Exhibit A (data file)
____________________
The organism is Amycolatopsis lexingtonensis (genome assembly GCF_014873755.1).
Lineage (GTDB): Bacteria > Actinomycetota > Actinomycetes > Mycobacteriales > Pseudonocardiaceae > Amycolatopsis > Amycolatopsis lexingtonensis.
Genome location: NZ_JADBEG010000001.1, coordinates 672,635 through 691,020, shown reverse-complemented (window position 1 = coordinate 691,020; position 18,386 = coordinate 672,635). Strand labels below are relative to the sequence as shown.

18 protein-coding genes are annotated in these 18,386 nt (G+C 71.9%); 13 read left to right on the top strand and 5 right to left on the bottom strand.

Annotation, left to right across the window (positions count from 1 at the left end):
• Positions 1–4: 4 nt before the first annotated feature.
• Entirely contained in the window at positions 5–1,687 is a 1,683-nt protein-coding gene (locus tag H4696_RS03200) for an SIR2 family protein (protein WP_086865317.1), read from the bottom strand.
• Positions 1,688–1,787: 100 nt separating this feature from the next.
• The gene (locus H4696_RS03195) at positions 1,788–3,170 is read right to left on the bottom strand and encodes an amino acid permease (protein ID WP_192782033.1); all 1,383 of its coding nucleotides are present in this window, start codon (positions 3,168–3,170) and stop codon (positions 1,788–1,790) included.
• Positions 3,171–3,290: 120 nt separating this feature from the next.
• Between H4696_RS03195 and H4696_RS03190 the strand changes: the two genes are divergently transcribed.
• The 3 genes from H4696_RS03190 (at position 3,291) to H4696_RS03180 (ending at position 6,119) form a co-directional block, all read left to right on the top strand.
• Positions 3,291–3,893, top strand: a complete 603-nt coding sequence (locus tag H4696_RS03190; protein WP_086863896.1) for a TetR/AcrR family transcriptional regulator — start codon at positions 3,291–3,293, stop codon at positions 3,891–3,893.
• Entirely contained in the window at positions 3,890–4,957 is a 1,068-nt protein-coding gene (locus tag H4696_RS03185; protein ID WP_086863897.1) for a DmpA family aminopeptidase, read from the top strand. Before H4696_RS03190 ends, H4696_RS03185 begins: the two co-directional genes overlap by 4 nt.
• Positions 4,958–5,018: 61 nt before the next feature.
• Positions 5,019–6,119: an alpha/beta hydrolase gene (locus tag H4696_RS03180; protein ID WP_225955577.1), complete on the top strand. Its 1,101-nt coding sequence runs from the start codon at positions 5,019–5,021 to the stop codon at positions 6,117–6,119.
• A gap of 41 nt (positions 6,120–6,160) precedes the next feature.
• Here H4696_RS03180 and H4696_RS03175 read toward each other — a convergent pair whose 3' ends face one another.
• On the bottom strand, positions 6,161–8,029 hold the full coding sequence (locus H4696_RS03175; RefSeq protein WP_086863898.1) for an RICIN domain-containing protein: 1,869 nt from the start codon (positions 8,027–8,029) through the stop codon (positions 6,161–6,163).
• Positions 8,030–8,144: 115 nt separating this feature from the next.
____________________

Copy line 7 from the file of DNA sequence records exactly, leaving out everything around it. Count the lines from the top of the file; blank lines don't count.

• Entirely contained in the window at positions 5–1,687 is a 1,683-nt protein-coding gene (locus tag H4696_RS03200) for an SIR2 family protein (protein WP_086865317.1), read from the bottom strand.